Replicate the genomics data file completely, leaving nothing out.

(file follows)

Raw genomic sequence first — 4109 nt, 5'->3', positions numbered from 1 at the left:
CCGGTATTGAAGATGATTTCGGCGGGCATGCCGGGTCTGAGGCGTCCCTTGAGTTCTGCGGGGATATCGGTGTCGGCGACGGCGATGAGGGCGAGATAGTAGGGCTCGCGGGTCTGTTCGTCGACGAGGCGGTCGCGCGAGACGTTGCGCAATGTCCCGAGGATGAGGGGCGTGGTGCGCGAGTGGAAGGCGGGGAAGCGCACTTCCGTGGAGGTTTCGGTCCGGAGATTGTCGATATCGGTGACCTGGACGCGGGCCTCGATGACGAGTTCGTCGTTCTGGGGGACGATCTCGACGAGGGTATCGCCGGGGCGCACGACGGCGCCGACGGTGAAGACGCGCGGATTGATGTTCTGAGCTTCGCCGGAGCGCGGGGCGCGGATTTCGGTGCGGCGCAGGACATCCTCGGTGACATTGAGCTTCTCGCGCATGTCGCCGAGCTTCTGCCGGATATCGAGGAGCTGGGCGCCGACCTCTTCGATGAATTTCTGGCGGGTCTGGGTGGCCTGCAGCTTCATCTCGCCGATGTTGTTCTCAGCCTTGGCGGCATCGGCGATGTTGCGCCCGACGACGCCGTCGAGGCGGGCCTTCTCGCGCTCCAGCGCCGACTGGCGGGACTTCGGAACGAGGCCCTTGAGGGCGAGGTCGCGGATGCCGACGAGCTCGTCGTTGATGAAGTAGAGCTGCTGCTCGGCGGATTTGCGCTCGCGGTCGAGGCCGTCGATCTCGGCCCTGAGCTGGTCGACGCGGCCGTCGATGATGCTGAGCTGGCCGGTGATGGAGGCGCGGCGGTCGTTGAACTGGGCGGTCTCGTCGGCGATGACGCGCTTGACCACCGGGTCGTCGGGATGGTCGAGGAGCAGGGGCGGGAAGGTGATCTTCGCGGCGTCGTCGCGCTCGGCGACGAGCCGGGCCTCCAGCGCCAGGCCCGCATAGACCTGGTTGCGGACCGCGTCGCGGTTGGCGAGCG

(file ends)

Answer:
Raw genomic sequence first — 4109 nt, 5'->3', positions numbered from 1 at the left:
CCGGTATTGAAGATGATTTCGGCGGGCATGCCGGGTCTGAGGCGTCCCTTGAGTTCTGCGGGGATATCGGTGTCGGCGACGGCGATGAGGGCGAGATAGTAGGGCTCGCGGGTCTGTTCGTCGACGAGGCGGTCGCGCGAGACGTTGCGCAATGTCCCGAGGATGAGGGGCGTGGTGCGCGAGTGGAAGGCGGGGAAGCGCACTTCCGTGGAGGTTTCGGTCCGGAGATTGTCGATATCGGTGACCTGGACGCGGGCCTCGATGACGAGTTCGTCGTTCTGGGGGACGATCTCGACGAGGGTATCGCCGGGGCGCACGACGGCGCCGACGGTGAAGACGCGCGGATTGATGTTCTGAGCTTCGCCGGAGCGCGGGGCGCGGATTTCGGTGCGGCGCAGGACATCCTCGGTGACATTGAGCTTCTCGCGCATGTCGCCGAGCTTCTGCCGGATATCGAGGAGCTGGGCGCCGACCTCTTCGATGAATTTCTGGCGGGTCTGGGTGGCCTGCAGCTTCATCTCGCCGATGTTGTTCTCAGCCTTGGCGGCATCGGCGATGTTGCGCCCGACGACGCCGTCGAGGCGGGCCTTCTCGCGCTCCAGCGCCGACTGGCGGGACTTCGGAACGAGGCCCTTGAGGGCGAGGTCGCGGATGCCGACGAGCTCGTCGTTGATGAAGTAGAGCTGCTGCTCGGCGGATTTGCGCTCGCGGTCGAGGCCGTCGATCTCGGCCCTGAGCTGGTCGACGCGGCCGTCGATGATGCTGAGCTGGCCGGTGATGGAGGCGCGGCGGTCGTTGAACTGGGCGGTCTCGTCGGCGATGACGCGCTTGACCACCGGGTCGTCGGGATGGTCGAGGAGCAGGGGCGGGAAGGTGATCTTCGCGGCGTCGTCGCGCTCGGCGACGAGCCGGGCCTCCAGCGCCAGGCCCGCATAGACCTGGTTGCGGACCGCGTCGCGGTTGGCGAGCG